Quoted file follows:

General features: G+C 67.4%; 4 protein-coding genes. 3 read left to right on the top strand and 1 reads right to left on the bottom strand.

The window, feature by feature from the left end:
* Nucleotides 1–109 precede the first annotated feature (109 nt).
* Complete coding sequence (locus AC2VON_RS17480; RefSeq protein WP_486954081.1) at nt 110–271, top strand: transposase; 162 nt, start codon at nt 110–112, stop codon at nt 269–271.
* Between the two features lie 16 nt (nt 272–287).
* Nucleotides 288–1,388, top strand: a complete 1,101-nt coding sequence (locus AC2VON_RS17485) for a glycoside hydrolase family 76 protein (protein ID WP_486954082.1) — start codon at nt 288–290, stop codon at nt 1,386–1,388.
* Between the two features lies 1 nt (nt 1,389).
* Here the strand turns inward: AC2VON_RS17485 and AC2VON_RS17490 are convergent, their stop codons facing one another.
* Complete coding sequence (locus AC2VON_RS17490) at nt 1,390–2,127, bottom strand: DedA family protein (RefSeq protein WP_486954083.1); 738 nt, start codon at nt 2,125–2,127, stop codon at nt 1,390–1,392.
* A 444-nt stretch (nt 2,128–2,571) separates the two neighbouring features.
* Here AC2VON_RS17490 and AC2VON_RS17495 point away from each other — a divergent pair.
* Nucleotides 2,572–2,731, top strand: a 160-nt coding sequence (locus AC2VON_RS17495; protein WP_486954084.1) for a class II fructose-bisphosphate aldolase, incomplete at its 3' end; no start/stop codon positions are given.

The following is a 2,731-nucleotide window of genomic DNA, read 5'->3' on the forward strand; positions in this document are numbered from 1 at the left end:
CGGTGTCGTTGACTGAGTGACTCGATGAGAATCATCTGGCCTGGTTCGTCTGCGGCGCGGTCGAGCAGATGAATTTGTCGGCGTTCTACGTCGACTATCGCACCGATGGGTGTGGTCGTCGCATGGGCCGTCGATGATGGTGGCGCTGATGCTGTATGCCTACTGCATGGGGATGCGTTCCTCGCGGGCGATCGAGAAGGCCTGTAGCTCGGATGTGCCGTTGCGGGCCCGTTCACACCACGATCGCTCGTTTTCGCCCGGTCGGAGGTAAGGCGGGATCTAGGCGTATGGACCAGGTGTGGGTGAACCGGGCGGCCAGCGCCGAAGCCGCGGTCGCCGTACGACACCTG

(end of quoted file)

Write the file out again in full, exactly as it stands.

General features: G+C 67.4%; 4 protein-coding genes. 3 read left to right on the top strand and 1 reads right to left on the bottom strand.

The window, feature by feature from the left end:
* Nucleotides 1–109 precede the first annotated feature (109 nt).
* Complete coding sequence (locus AC2VON_RS17480; RefSeq protein WP_486954081.1) at nt 110–271, top strand: transposase; 162 nt, start codon at nt 110–112, stop codon at nt 269–271.
* Between the two features lie 16 nt (nt 272–287).
* Nucleotides 288–1,388, top strand: a complete 1,101-nt coding sequence (locus AC2VON_RS17485) for a glycoside hydrolase family 76 protein (protein ID WP_486954082.1) — start codon at nt 288–290, stop codon at nt 1,386–1,388.
* Between the two features lies 1 nt (nt 1,389).
* Here the strand turns inward: AC2VON_RS17485 and AC2VON_RS17490 are convergent, their stop codons facing one another.
* Complete coding sequence (locus AC2VON_RS17490) at nt 1,390–2,127, bottom strand: DedA family protein (RefSeq protein WP_486954083.1); 738 nt, start codon at nt 2,125–2,127, stop codon at nt 1,390–1,392.
* A 444-nt stretch (nt 2,128–2,571) separates the two neighbouring features.
* Here AC2VON_RS17490 and AC2VON_RS17495 point away from each other — a divergent pair.
* Nucleotides 2,572–2,731, top strand: a 160-nt coding sequence (locus AC2VON_RS17495; protein WP_486954084.1) for a class II fructose-bisphosphate aldolase, incomplete at its 3' end; no start/stop codon positions are given.

The following is a 2,731-nucleotide window of genomic DNA, read 5'->3' on the forward strand; positions in this document are numbered from 1 at the left end:
CGGTGTCGTTGACTGAGTGACTCGATGAGAATCATCTGGCCTGGTTCGTCTGCGGCGCGGTCGAGCAGATGAATTTGTCGGCGTTCTACGTCGACTATCGCACCGATGGGTGTGGTCGTCGCATGGGCCGTCGATGATGGTGGCGCTGATGCTGTATGCCTACTGCATGGGGATGCGTTCCTCGCGGGCGATCGAGAAGGCCTGTAGCTCGGATGTGCCGTTGCGGGCCCGTTCACACCACGATCGCTCGTTTTCGCCCGGTCGGAGGTAAGGCGGGATCTAGGCGTATGGACCAGGTGTGGGTGAACCGGGCGGCCAGCGCCGAAGCCGCGGTCGCCGTACGACACCTG